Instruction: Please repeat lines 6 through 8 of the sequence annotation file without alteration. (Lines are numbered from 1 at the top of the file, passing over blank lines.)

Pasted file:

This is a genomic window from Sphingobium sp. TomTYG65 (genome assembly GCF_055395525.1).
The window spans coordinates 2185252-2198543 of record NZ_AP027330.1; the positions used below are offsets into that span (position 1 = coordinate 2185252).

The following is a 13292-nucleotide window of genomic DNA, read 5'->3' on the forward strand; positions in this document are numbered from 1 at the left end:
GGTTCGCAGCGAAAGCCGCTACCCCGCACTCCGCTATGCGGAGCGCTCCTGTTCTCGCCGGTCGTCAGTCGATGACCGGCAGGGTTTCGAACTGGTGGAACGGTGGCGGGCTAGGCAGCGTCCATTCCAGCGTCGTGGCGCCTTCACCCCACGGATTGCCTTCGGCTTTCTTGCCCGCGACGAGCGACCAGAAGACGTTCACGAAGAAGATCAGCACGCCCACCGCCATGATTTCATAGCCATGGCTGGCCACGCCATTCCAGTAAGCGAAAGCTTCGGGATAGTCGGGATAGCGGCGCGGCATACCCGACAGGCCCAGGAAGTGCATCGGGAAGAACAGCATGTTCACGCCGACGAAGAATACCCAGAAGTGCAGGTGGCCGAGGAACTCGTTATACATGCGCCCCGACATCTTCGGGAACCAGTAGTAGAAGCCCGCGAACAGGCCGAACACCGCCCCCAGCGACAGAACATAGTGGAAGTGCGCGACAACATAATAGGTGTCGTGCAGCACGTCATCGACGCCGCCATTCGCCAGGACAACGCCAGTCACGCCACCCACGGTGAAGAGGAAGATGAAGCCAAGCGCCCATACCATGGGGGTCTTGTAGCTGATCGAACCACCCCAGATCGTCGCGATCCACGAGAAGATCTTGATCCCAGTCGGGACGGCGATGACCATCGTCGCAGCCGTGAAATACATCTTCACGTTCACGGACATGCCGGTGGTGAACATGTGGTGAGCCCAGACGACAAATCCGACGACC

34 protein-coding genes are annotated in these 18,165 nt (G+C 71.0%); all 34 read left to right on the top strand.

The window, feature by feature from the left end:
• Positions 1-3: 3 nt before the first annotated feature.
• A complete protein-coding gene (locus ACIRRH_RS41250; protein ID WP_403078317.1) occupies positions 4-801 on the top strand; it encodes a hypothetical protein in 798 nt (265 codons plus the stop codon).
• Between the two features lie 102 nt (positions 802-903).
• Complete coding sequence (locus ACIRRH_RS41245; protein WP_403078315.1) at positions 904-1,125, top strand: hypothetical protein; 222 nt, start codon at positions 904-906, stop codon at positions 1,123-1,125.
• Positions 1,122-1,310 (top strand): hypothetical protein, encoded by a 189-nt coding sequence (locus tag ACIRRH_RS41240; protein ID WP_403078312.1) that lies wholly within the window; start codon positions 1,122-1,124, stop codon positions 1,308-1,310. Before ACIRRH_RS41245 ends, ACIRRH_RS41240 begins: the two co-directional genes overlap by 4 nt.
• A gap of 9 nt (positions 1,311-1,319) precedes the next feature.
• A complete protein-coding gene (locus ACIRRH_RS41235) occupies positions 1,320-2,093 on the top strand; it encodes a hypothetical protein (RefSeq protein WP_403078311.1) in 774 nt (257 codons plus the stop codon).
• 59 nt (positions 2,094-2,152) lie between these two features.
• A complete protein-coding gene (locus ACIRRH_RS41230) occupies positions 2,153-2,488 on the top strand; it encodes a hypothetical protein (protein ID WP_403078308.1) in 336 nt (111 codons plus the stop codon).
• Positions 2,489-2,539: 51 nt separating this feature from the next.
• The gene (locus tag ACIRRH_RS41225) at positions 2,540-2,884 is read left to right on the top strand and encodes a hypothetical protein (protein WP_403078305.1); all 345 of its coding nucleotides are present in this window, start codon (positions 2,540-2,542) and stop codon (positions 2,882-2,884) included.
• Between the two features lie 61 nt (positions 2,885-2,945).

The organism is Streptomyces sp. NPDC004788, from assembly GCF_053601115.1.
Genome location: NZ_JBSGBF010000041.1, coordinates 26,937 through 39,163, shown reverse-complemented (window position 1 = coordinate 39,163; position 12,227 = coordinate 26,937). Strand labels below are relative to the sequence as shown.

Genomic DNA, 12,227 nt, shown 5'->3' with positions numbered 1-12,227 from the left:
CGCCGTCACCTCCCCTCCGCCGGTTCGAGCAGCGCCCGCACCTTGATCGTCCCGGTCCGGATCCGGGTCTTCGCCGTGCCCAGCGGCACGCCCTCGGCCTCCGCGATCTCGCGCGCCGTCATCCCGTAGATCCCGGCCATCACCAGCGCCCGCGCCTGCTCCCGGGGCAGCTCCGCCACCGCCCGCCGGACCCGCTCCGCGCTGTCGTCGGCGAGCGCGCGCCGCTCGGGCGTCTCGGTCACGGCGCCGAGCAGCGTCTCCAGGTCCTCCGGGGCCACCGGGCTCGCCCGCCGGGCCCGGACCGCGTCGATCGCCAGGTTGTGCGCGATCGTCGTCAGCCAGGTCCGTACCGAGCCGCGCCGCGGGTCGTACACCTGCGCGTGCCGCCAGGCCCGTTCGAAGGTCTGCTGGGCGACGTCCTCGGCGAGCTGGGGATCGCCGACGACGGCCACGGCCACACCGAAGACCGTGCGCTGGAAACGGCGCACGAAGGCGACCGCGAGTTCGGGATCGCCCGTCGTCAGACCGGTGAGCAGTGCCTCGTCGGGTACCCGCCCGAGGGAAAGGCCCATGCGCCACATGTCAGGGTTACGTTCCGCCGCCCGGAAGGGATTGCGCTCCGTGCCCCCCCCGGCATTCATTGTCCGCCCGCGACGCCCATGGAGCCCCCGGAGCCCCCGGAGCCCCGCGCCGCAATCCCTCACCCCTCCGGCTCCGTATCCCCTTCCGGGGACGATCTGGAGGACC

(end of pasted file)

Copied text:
The window, feature by feature from the left end:
• Positions 1-3: 3 nt before the first annotated feature.
• A complete protein-coding gene (locus ACIRRH_RS41250; protein ID WP_403078317.1) occupies positions 4-801 on the top strand; it encodes a hypothetical protein in 798 nt (265 codons plus the stop codon).